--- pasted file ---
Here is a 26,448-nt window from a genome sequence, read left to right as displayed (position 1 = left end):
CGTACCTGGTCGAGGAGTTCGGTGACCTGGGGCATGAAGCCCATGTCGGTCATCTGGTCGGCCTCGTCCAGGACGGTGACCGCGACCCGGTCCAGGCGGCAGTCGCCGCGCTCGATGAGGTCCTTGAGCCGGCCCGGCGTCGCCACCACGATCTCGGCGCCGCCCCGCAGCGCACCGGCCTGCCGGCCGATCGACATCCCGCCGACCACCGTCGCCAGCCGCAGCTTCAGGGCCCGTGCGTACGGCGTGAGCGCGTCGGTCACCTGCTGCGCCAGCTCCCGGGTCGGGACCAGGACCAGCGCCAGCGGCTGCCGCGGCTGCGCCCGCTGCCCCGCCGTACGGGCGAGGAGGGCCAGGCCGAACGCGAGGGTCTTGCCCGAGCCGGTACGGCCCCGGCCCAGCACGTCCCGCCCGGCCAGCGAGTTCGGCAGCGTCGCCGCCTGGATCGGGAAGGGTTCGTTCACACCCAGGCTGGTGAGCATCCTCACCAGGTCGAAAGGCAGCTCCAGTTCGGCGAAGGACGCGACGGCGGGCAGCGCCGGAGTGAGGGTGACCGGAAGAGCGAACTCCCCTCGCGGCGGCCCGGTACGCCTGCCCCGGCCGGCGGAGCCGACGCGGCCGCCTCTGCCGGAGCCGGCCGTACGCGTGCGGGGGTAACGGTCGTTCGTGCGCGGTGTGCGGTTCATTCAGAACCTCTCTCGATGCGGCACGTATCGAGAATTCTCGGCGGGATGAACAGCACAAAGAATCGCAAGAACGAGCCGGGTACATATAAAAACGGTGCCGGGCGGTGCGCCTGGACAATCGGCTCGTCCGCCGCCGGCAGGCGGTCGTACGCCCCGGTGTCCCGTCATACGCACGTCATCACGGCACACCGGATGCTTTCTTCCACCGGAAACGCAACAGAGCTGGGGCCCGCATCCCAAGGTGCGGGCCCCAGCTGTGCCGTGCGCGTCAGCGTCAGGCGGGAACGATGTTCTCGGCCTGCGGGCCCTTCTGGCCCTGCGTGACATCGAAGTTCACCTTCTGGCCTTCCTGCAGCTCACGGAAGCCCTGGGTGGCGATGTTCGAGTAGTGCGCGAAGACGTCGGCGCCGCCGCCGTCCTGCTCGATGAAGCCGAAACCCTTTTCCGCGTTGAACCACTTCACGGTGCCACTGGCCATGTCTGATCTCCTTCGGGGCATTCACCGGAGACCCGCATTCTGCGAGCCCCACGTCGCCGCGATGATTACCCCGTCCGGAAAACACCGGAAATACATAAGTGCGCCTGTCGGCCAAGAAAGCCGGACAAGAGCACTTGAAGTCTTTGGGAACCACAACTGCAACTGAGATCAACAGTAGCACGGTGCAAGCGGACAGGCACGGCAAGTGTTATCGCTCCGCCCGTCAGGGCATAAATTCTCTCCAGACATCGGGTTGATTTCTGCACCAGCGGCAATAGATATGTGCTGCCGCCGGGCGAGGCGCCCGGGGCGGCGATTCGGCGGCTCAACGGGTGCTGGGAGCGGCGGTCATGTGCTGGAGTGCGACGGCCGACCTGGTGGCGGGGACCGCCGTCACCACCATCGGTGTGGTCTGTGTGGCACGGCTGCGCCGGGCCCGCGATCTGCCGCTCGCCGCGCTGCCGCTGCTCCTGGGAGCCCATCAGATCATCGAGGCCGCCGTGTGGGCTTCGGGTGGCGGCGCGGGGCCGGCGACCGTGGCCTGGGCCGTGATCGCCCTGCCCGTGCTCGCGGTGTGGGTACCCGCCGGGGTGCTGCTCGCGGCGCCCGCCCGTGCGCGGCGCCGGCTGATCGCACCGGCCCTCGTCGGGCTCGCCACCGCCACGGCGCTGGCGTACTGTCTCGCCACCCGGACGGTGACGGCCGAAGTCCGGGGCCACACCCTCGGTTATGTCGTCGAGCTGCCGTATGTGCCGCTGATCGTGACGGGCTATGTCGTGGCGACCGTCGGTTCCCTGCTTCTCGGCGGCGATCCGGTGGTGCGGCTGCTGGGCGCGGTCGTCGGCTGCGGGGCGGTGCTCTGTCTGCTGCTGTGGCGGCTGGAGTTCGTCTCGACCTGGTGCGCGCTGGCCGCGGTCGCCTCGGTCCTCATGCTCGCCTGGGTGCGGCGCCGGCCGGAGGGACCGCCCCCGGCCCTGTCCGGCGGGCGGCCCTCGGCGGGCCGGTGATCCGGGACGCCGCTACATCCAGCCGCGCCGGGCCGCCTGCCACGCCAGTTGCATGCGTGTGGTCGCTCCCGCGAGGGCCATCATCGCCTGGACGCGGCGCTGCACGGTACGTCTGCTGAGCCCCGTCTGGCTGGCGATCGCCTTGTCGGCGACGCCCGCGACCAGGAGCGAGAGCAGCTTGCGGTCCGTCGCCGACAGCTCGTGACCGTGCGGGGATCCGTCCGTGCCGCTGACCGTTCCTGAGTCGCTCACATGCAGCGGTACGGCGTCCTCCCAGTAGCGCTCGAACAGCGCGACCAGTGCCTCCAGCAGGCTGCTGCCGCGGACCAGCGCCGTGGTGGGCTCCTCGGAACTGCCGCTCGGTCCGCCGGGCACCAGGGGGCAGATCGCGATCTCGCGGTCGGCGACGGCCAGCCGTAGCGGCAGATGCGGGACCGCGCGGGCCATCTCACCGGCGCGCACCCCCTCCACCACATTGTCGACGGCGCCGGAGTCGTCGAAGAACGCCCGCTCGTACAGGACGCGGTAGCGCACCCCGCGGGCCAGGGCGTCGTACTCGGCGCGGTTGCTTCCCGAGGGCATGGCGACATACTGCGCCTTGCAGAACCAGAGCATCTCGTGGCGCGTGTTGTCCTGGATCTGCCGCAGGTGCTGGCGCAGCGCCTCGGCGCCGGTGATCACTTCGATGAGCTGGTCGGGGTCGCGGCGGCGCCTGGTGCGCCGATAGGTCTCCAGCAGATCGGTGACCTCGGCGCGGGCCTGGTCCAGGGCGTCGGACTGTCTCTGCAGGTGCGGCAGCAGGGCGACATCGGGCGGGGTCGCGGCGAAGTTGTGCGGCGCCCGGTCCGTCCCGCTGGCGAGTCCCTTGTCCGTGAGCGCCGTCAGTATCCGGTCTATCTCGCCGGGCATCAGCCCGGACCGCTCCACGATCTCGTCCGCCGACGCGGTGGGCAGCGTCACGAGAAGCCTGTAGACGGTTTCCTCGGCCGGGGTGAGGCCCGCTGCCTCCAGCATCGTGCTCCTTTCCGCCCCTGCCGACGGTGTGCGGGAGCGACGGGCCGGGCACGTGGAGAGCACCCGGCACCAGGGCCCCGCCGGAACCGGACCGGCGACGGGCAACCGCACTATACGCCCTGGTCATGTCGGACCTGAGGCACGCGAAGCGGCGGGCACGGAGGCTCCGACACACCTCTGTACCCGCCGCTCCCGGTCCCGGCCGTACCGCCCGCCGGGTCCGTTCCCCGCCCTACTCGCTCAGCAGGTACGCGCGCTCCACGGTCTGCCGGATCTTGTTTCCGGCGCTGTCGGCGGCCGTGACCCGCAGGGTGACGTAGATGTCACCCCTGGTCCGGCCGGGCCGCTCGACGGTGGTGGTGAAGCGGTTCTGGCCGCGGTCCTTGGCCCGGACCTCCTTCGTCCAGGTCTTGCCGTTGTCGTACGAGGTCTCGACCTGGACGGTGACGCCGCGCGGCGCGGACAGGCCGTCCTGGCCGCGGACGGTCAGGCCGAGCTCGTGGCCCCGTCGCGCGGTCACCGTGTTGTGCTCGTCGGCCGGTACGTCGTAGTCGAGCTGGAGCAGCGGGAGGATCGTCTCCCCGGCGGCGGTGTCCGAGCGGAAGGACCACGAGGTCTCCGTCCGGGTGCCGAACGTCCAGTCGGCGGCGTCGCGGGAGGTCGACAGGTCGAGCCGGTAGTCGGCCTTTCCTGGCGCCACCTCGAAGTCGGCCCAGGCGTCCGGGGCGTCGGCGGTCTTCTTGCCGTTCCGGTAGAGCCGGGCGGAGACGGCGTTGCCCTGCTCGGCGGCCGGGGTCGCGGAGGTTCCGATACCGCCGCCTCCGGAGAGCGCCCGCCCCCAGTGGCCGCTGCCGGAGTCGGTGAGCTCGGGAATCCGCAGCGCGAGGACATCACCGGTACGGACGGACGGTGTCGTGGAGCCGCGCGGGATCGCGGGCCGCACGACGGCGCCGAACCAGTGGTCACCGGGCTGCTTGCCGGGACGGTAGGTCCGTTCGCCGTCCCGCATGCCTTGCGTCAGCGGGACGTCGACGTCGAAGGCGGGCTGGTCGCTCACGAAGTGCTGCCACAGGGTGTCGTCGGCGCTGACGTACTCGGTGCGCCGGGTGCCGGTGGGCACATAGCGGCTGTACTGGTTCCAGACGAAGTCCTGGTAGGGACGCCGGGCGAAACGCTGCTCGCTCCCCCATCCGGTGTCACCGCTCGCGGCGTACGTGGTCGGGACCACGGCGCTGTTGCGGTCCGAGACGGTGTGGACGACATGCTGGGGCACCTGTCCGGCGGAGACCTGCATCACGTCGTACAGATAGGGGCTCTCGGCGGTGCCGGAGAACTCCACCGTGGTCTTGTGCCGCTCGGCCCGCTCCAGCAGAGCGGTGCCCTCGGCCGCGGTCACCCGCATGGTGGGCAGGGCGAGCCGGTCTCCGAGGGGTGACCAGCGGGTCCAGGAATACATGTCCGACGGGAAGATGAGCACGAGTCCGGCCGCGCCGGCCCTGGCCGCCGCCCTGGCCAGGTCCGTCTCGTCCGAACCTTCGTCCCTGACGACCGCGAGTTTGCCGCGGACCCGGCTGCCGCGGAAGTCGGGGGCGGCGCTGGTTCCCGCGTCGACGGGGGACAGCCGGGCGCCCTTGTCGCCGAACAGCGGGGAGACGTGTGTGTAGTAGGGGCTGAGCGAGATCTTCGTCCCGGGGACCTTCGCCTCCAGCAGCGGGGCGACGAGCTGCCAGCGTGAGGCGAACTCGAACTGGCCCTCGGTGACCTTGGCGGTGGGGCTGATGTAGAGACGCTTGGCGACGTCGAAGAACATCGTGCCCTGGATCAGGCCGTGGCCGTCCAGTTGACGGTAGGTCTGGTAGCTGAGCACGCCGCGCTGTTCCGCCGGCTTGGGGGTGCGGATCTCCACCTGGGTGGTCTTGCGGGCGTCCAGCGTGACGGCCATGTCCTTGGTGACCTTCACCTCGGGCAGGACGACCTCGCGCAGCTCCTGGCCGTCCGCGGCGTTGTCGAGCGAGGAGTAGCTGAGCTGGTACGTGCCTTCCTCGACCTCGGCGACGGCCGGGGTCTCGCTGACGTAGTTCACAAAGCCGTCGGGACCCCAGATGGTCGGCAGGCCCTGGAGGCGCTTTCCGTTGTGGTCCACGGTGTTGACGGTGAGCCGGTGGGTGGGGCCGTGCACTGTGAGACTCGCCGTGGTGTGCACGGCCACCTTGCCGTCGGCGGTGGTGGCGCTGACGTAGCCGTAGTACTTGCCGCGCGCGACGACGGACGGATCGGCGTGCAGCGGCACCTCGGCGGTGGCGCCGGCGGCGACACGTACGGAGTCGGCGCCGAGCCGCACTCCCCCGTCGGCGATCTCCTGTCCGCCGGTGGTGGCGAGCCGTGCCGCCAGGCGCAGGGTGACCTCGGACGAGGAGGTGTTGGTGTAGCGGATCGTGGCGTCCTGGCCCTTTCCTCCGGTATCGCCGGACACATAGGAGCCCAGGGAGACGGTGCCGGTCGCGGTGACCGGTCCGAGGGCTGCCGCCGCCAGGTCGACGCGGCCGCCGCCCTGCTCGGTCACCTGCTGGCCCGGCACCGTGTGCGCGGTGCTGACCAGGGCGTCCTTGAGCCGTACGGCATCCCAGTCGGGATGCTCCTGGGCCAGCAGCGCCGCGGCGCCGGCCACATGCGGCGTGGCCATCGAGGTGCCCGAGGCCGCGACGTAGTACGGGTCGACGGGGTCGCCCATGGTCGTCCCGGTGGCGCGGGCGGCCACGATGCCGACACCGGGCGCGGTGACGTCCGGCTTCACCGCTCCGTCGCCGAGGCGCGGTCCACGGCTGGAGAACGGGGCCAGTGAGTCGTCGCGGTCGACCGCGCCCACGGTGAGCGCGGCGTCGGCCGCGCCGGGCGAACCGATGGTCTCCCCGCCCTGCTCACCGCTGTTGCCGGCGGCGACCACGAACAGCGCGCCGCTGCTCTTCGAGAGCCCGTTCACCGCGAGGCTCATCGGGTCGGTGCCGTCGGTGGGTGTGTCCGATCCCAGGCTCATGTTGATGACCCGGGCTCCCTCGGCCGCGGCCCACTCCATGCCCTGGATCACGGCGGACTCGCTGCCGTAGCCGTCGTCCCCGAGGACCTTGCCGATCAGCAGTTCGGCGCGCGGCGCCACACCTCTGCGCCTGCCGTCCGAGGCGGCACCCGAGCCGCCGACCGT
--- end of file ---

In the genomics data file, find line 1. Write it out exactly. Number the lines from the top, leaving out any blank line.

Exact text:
Here is a 26,448-nt window from a genome sequence, read left to right as displayed (position 1 = left end):